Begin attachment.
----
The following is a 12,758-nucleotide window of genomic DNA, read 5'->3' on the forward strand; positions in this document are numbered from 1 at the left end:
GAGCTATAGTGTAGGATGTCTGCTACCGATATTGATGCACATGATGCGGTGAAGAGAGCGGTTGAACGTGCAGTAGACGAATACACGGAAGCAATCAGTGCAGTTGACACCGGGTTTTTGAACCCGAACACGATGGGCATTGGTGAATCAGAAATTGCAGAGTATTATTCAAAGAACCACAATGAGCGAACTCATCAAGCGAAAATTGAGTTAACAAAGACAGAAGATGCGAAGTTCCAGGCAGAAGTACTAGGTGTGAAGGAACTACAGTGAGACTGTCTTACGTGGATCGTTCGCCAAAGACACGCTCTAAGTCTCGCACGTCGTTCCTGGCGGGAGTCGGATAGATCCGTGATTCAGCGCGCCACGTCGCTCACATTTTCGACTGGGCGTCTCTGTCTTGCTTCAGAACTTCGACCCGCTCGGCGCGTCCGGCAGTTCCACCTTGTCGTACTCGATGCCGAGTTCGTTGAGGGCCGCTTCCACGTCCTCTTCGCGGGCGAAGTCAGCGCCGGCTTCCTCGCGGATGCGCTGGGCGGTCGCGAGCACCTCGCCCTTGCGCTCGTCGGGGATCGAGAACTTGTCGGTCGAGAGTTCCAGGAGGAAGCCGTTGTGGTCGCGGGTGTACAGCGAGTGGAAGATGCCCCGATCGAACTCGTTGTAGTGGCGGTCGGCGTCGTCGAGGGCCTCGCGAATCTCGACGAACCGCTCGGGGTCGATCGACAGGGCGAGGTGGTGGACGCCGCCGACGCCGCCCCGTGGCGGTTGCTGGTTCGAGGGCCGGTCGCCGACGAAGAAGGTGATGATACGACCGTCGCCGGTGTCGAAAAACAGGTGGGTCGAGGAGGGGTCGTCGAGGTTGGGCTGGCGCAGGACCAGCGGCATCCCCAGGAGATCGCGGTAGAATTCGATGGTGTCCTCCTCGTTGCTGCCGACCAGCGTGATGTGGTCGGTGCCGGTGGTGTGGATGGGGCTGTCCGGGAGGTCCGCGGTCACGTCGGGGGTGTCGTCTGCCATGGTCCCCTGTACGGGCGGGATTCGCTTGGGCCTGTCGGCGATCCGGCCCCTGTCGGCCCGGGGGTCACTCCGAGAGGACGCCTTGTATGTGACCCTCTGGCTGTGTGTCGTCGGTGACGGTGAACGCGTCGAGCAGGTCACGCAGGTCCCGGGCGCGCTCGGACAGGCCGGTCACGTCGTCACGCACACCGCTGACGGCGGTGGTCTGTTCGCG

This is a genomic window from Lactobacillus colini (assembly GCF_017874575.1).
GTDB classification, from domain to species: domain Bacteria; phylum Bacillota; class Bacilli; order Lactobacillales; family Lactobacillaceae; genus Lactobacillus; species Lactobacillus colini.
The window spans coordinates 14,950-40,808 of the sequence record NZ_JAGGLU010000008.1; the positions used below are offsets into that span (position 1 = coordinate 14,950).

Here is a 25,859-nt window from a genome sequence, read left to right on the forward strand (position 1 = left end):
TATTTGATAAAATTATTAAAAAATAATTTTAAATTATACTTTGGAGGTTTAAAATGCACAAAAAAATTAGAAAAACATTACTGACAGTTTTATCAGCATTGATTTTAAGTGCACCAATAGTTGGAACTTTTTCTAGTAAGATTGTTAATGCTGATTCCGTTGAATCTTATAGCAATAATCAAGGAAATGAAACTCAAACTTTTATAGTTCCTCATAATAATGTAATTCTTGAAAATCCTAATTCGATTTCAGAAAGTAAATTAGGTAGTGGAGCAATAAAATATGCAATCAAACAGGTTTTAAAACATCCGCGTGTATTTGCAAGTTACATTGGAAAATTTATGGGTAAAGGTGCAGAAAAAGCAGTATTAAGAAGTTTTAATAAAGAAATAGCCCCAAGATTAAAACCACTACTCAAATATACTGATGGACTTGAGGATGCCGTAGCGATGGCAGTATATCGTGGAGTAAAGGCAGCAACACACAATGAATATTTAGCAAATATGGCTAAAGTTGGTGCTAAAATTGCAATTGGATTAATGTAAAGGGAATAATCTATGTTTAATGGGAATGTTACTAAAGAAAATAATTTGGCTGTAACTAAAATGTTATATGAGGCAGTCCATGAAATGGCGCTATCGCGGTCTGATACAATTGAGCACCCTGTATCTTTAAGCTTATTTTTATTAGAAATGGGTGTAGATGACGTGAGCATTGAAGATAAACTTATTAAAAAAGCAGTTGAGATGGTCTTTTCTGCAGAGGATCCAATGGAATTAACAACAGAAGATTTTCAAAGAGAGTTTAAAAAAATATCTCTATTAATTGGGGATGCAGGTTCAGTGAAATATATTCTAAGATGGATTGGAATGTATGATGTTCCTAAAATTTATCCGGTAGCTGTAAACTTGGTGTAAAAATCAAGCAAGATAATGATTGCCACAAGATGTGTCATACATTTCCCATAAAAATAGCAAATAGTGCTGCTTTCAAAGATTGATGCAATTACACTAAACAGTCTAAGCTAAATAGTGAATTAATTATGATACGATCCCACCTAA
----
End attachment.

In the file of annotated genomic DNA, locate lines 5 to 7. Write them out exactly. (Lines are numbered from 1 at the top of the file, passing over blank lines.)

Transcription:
The window spans coordinates 14,950-40,808 of the sequence record NZ_JAGGLU010000008.1; the positions used below are offsets into that span (position 1 = coordinate 14,950).

Here is a 25,859-nt window from a genome sequence, read left to right on the forward strand (position 1 = left end):
TATTTGATAAAATTATTAAAAAATAATTTTAAATTATACTTTGGAGGTTTAAAATGCACAAAAAAATTAGAAAAACATTACTGACAGTTTTATCAGCATTGATTTTAAGTGCACCAATAGTTGGAACTTTTTCTAGTAAGATTGTTAATGCTGATTCCGTTGAATCTTATAGCAATAATCAAGGAAATGAAACTCAAACTTTTATAGTTCCTCATAATAATGTAATTCTTGAAAATCCTAATTCGATTTCAGAAAGTAAATTAGGTAGTGGAGCAATAAAATATGCAATCAAACAGGTTTTAAAACATCCGCGTGTATTTGCAAGTTACATTGGAAAATTTATGGGTAAAGGTGCAGAAAAAGCAGTATTAAGAAGTTTTAATAAAGAAATAGCCCCAAGATTAAAACCACTACTCAAATATACTGATGGACTTGAGGATGCCGTAGCGATGGCAGTATATCGTGGAGTAAAGGCAGCAACACACAATGAATATTTAGCAAATATGGCTAAAGTTGGTGCTAAAATTGCAATTGGATTAATGTAAAGGGAATAATCTATGTTTAATGGGAATGTTACTAAAGAAAATAATTTGGCTGTAACTAAAATGTTATATGAGGCAGTCCATGAAATGGCGCTATCGCGGTCTGATACAATTGAGCACCCTGTATCTTTAAGCTTATTTTTATTAGAAATGGGTGTAGATGACGTGAGCATTGAAGATAAACTTATTAAAAAAGCAGTTGAGATGGTCTTTTCTGCAGAGGATCCAATGGAATTAACAACAGAAGATTTTCAAAGAGAGTTTAAAAAAATATCTCTATTAATTGGGGATGCAGGTTCAGTGAAATATATTCTAAGATGGATTGGAATGTATGATGTTCCTAAAATTTATCCGGTAGCTGTAAACTTGGTGTAAAAATCAAGCAAGATAATGATTGCCACAAGATGTGTCATACATTTCCCATAAAAATAGCAAATAGTGCTGCTTTCAAAGATTGATGCAATTACACTAAACAGTCTAAGCTAAATAGTGAATTAATTATGATACGATCCCACCTAA